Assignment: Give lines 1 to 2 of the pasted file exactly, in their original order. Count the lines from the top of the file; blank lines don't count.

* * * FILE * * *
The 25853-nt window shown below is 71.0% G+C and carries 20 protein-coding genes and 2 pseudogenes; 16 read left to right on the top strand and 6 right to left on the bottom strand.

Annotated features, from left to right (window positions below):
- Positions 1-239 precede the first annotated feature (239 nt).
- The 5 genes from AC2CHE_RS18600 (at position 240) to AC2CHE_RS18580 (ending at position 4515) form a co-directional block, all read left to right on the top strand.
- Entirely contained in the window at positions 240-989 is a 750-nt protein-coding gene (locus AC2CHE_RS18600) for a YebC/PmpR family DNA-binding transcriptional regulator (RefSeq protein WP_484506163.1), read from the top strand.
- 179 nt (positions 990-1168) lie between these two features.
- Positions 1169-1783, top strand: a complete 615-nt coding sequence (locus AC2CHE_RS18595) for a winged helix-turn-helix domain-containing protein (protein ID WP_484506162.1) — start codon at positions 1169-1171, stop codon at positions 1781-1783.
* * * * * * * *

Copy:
The 25853-nt window shown below is 71.0% G+C and carries 20 protein-coding genes and 2 pseudogenes; 16 read left to right on the top strand and 6 right to left on the bottom strand.

Annotated features, from left to right (window positions below):